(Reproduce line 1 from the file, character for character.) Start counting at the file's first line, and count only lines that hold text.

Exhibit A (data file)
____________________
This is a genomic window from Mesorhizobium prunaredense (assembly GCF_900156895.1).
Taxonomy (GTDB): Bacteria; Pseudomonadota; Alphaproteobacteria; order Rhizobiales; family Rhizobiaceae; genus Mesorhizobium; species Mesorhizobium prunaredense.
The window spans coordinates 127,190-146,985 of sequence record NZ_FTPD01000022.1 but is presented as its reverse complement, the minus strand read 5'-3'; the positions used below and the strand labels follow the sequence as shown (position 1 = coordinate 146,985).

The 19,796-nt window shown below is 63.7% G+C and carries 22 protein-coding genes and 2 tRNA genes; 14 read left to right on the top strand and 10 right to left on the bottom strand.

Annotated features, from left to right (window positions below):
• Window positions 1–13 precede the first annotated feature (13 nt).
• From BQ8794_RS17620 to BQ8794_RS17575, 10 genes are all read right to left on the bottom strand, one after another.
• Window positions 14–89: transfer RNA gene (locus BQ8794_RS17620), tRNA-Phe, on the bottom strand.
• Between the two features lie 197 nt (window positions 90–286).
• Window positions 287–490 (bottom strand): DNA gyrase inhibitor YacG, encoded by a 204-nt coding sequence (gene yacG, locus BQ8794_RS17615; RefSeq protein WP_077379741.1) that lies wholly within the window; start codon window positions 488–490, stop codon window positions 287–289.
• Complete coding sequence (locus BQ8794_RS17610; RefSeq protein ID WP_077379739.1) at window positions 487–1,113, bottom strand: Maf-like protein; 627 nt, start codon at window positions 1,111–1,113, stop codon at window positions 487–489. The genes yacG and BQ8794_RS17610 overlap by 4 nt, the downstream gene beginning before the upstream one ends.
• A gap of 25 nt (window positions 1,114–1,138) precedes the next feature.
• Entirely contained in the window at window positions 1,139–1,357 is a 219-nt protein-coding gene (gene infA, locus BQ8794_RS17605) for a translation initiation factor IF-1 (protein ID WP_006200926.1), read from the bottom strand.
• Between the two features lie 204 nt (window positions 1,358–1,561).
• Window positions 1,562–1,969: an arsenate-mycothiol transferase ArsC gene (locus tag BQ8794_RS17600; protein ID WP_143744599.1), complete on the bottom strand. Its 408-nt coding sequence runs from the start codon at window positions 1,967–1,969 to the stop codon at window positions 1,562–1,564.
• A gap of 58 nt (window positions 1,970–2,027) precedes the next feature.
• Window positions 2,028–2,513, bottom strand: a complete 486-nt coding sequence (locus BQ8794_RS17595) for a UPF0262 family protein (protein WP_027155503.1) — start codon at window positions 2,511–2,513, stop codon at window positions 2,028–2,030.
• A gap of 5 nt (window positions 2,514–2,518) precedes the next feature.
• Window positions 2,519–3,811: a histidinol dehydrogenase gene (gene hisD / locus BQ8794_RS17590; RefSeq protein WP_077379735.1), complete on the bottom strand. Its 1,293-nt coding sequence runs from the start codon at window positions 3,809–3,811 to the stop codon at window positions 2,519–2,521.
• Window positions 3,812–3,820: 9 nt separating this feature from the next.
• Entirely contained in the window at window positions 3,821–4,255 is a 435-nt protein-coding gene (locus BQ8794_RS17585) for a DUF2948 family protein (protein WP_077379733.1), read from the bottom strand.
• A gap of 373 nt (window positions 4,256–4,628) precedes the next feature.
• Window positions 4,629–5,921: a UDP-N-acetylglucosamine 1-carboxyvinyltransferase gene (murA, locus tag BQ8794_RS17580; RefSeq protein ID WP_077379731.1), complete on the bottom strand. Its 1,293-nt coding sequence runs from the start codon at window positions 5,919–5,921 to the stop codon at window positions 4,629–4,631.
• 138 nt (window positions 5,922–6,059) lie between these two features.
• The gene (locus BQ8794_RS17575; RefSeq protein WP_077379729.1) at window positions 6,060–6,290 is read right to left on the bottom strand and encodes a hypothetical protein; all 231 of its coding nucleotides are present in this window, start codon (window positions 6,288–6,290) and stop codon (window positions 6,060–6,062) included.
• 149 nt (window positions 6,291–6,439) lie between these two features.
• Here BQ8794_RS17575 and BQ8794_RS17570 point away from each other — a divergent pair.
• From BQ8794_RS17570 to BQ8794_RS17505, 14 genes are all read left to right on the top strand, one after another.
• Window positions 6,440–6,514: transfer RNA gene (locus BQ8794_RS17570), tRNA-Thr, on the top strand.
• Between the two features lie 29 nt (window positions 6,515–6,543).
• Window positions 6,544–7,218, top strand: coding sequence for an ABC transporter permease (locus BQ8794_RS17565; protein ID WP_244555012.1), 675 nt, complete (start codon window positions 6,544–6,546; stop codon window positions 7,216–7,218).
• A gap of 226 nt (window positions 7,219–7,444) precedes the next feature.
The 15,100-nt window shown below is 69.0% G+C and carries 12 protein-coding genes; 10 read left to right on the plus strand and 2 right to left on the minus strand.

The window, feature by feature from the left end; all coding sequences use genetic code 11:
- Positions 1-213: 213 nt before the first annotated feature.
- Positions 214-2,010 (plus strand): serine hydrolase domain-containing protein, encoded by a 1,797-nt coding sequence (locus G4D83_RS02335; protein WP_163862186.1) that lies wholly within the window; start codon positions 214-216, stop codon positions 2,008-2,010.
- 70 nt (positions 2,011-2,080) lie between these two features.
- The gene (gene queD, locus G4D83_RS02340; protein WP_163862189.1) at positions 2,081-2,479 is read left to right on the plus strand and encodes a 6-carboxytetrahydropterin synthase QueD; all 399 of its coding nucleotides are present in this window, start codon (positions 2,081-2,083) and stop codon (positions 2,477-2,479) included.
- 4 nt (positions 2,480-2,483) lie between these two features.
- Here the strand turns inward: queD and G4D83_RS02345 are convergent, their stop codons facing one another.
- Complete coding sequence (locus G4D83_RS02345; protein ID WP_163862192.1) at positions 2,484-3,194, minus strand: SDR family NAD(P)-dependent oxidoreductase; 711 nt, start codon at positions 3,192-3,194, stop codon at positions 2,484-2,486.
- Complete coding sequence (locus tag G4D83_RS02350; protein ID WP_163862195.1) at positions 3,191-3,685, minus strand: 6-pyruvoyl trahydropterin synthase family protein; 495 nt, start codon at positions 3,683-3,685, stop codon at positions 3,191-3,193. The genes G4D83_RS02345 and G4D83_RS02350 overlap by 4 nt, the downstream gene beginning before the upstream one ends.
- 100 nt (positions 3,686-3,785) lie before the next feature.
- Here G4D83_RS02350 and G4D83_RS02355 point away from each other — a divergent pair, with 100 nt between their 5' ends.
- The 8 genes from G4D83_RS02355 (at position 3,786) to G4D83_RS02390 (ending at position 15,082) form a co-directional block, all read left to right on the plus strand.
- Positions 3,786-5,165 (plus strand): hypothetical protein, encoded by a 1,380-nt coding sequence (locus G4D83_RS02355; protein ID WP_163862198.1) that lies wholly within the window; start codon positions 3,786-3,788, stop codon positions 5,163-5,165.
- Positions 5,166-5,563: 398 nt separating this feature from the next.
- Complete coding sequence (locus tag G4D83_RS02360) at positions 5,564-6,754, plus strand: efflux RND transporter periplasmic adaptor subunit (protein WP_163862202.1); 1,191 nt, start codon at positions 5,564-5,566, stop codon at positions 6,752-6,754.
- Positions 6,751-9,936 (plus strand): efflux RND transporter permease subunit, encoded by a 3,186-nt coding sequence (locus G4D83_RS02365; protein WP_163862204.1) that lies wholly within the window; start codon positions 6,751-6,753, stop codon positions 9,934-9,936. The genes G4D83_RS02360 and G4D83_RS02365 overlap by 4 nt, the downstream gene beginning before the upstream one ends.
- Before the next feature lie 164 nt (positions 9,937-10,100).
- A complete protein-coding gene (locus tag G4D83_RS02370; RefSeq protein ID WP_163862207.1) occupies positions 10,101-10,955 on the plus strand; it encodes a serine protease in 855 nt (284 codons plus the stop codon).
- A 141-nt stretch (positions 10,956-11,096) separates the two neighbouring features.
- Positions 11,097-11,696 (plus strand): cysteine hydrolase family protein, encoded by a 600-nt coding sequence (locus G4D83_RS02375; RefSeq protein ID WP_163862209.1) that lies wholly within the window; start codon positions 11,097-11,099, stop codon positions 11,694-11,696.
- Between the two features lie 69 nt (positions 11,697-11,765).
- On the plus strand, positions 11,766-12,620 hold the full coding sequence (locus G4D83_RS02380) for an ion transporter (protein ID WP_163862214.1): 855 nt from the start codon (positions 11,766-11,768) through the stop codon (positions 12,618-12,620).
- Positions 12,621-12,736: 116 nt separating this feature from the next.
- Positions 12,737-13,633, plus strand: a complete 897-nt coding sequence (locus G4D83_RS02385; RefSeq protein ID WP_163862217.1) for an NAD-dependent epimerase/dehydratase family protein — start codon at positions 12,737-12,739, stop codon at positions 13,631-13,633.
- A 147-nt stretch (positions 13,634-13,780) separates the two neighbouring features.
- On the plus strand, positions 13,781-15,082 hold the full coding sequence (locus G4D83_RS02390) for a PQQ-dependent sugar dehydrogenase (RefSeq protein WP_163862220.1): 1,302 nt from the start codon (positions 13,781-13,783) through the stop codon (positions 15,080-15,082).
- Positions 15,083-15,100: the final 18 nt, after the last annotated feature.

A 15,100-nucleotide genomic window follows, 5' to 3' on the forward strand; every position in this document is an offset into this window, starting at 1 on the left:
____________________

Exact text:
This is a genomic window from Mesorhizobium prunaredense (assembly GCF_900156895.1).